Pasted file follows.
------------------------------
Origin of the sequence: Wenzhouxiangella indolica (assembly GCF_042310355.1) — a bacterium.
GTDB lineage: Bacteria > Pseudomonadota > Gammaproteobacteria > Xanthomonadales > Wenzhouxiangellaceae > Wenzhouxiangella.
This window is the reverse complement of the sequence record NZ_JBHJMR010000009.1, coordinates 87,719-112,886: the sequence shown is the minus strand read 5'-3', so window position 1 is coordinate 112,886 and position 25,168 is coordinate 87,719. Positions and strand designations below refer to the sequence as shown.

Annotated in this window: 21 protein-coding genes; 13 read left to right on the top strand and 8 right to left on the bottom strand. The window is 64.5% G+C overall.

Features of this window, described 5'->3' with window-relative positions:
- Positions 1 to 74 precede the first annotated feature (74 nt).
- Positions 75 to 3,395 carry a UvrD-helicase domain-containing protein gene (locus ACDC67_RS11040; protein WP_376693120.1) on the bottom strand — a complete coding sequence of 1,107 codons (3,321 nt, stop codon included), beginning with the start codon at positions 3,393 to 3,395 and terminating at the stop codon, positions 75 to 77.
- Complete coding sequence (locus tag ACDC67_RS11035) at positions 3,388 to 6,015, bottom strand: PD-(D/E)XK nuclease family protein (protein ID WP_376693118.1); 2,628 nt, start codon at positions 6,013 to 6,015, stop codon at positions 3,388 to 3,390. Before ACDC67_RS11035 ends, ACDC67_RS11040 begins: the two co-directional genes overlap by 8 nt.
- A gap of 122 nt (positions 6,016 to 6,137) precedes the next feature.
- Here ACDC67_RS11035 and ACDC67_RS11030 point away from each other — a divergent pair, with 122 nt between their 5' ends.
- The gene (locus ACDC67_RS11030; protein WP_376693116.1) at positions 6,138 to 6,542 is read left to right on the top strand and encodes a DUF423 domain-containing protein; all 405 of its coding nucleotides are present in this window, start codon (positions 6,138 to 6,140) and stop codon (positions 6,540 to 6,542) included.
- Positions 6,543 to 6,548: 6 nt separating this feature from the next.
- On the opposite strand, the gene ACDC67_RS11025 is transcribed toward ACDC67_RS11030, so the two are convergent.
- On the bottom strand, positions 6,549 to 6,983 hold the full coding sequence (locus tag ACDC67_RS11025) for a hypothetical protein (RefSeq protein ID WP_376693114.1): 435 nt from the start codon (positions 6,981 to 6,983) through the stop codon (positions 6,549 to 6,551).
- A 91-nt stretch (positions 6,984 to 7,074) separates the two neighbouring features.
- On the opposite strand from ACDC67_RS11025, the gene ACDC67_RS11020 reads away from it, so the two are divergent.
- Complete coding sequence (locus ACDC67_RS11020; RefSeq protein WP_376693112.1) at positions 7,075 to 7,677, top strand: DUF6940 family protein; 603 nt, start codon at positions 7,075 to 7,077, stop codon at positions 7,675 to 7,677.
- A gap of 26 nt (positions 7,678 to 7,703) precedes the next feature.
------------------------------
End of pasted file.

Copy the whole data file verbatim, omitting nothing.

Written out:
Origin of the sequence: Wenzhouxiangella indolica (assembly GCF_042310355.1) — a bacterium.
GTDB lineage: Bacteria > Pseudomonadota > Gammaproteobacteria > Xanthomonadales > Wenzhouxiangellaceae > Wenzhouxiangella.
This window is the reverse complement of the sequence record NZ_JBHJMR010000009.1, coordinates 87,719-112,886: the sequence shown is the minus strand read 5'-3', so window position 1 is coordinate 112,886 and position 25,168 is coordinate 87,719. Positions and strand designations below refer to the sequence as shown.

Annotated in this window: 21 protein-coding genes; 13 read left to right on the top strand and 8 right to left on the bottom strand. The window is 64.5% G+C overall.

Features of this window, described 5'->3' with window-relative positions:
- Positions 1 to 74 precede the first annotated feature (74 nt).
- Positions 75 to 3,395 carry a UvrD-helicase domain-containing protein gene (locus ACDC67_RS11040; protein WP_376693120.1) on the bottom strand — a complete coding sequence of 1,107 codons (3,321 nt, stop codon included), beginning with the start codon at positions 3,393 to 3,395 and terminating at the stop codon, positions 75 to 77.
- Complete coding sequence (locus tag ACDC67_RS11035) at positions 3,388 to 6,015, bottom strand: PD-(D/E)XK nuclease family protein (protein ID WP_376693118.1); 2,628 nt, start codon at positions 6,013 to 6,015, stop codon at positions 3,388 to 3,390. Before ACDC67_RS11035 ends, ACDC67_RS11040 begins: the two co-directional genes overlap by 8 nt.
- A gap of 122 nt (positions 6,016 to 6,137) precedes the next feature.
- Here ACDC67_RS11035 and ACDC67_RS11030 point away from each other — a divergent pair, with 122 nt between their 5' ends.
- The gene (locus ACDC67_RS11030; protein WP_376693116.1) at positions 6,138 to 6,542 is read left to right on the top strand and encodes a DUF423 domain-containing protein; all 405 of its coding nucleotides are present in this window, start codon (positions 6,138 to 6,140) and stop codon (positions 6,540 to 6,542) included.
- Positions 6,543 to 6,548: 6 nt separating this feature from the next.
- On the opposite strand, the gene ACDC67_RS11025 is transcribed toward ACDC67_RS11030, so the two are convergent.
- On the bottom strand, positions 6,549 to 6,983 hold the full coding sequence (locus tag ACDC67_RS11025) for a hypothetical protein (RefSeq protein ID WP_376693114.1): 435 nt from the start codon (positions 6,981 to 6,983) through the stop codon (positions 6,549 to 6,551).
- A 91-nt stretch (positions 6,984 to 7,074) separates the two neighbouring features.
- On the opposite strand from ACDC67_RS11025, the gene ACDC67_RS11020 reads away from it, so the two are divergent.
- Complete coding sequence (locus ACDC67_RS11020; RefSeq protein WP_376693112.1) at positions 7,075 to 7,677, top strand: DUF6940 family protein; 603 nt, start codon at positions 7,075 to 7,077, stop codon at positions 7,675 to 7,677.
- A gap of 26 nt (positions 7,678 to 7,703) precedes the next feature.